Salazar cites ‘troubling sense’ about Arctic drilling mishaps

Interior Secretary Ken Salazar said Wednesday he is concerned about the series of blunders surrounding Shell’s recent Arctic drilling and is looking to a government investigation for answers.

“We don’t know what went wrong, and that’s why it’s important that this high-level review occur,” Salazar told reporters. “There is a troubling sense that I have that so many things went wrong.”

Although Salazar stressed that the Obama administration remains committed to Arctic energy development, he stopped short of saying Shell would be able to resume drilling exploratory oil wells in the Chukchi and Beaufort seas this summer.

In announcing the “expedited, high-level assessment” of Shell’s 2012 Arctic drilling program on Tuesday, the Interior Department pledged the probe would be complete within 60 days and would “help inform future permitting processes in the region.”

Shell and the Coast Guard are still inspecting the Kulluk conical drilling unit, which grounded on an uninhabited Alaskan island on New Year’s Eve and has since been towed to a sheltered bay 30 miles away.

“Shell has a lot of business decisions that it is going to have to make on the 2013 season,” Salazar told reporters after he addressed the Ocean Energy Safety Advisory Committee meeting in Washington. “If they don’t meet the permit requirements, we won’t let them go forward.”

Salazar acknowledged that given possible damage to the Kulluk, “it may be that Shell isn’t even ready to move forward in 2013,” but, he added, “we need to make sure than when it does happen, that we do it in a way that is safe and protective of the environment.”

Most of Shell’s mishaps happened while its rigs were traveling to and from U.S. Arctic waters, including the drillship Noble Discoverer’s out-of-control drift near Dutch Harbor, Alaska, last July, the failure of a unique oil spill containment system during a deployment drill last September and the grounding of the Kulluk rig as it traveled to a Seattle shipyard for maintenance.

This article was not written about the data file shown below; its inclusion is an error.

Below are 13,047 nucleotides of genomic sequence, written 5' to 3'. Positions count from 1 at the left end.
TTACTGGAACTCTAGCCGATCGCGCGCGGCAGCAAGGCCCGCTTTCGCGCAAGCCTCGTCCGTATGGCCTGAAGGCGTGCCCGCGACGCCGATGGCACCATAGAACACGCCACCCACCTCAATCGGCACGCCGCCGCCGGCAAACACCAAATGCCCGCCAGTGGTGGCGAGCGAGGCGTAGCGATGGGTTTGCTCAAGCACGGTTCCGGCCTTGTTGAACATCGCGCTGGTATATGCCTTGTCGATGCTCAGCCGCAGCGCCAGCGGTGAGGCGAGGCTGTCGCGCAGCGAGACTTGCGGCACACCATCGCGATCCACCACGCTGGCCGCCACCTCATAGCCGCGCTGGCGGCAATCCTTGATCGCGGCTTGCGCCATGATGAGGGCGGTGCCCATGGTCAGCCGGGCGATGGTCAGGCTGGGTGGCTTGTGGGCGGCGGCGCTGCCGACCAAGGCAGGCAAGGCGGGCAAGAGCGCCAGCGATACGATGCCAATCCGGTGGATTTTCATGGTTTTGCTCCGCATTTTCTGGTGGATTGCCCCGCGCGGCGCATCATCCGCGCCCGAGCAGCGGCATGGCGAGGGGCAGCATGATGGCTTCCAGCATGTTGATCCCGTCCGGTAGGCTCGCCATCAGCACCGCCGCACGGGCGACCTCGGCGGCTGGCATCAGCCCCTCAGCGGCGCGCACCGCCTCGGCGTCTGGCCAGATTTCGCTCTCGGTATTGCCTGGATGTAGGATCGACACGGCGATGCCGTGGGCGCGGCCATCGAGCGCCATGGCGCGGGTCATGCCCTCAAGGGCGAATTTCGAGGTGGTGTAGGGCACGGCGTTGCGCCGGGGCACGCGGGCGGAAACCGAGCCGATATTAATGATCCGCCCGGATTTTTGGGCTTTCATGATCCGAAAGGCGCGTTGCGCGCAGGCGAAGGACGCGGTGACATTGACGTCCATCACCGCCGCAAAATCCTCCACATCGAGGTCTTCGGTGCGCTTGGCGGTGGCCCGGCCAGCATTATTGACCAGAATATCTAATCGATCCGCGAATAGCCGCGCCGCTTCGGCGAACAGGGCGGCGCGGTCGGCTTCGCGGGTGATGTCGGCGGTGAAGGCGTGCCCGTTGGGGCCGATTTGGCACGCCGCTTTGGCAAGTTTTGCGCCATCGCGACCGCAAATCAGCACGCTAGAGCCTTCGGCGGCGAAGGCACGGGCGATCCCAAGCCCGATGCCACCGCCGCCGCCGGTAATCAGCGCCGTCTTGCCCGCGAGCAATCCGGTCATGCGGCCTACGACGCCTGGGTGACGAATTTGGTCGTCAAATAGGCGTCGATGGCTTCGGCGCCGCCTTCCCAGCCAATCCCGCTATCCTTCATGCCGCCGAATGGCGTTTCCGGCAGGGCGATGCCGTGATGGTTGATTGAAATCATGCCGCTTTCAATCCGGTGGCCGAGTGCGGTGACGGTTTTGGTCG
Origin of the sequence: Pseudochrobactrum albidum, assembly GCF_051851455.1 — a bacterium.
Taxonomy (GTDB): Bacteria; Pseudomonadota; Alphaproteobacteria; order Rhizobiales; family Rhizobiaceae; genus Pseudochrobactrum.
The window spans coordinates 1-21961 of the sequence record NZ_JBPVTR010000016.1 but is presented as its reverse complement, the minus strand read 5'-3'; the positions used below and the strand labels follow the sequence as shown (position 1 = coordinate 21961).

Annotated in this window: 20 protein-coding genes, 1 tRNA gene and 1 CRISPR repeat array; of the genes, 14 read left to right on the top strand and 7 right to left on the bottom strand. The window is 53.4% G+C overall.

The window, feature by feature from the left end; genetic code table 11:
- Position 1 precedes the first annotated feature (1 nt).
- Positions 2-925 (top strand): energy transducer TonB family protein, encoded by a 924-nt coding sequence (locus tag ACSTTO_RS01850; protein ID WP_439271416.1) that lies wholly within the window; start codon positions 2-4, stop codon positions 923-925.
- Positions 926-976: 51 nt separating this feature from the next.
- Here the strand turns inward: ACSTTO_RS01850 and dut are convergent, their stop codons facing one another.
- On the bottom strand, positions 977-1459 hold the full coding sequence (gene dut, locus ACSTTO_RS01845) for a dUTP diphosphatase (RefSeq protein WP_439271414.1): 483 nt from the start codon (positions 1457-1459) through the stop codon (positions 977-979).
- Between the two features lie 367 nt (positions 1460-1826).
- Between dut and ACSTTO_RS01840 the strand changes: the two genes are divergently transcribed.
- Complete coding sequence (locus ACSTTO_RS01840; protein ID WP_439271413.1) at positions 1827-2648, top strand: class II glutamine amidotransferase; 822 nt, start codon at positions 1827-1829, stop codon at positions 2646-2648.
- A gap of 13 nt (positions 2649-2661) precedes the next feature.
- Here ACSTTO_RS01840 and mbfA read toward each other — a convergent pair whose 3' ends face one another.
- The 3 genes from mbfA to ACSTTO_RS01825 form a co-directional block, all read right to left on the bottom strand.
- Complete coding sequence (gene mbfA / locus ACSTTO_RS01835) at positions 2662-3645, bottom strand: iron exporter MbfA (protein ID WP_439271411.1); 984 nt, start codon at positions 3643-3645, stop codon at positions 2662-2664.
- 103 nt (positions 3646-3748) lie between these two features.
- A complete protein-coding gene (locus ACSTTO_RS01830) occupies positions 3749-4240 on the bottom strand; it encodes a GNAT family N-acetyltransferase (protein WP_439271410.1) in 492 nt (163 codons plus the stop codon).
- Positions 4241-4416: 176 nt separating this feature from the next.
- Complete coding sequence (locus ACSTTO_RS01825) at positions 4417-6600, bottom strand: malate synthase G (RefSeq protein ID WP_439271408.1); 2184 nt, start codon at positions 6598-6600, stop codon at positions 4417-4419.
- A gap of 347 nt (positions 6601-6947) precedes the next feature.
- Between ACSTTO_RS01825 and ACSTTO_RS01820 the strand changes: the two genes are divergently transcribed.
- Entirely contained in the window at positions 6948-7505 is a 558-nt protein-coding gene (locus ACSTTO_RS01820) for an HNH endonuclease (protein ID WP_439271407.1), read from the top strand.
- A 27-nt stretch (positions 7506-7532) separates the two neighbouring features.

Randall Luthi, the head of the National Ocean Industries Association, stressed that those incidents were “unrelated to specific offshore drilling operations, which were conducted safely in 2012 under rigorous oversight by the Department of Interior.”

“Lessons learned from all the activities will be incorporated into future operations,” Luthi stressed, “but the Kulluk incident is not a reason to ban offshore energy development in Alaska.”

Shell spokeswoman Kelly op de Weegh said the company believes “a review will demonstrate that the drilling operations went well.”

“We welcome that review, and we fully support an investigation into recent marine transit issues,” op de Weegh said. “It’s too early to speculate on any impacts to our ongoing exploration program. We will first complete an assessment of the Kulluk, but our confidence in the strength of this program remains.”

But environmentalists say the episodes confirm that even routine maritime operations surrounding Arctic drilling are too risky and underscore the need for a slower approach, if not an outright halt to oil exploration in the forbidding, remote region.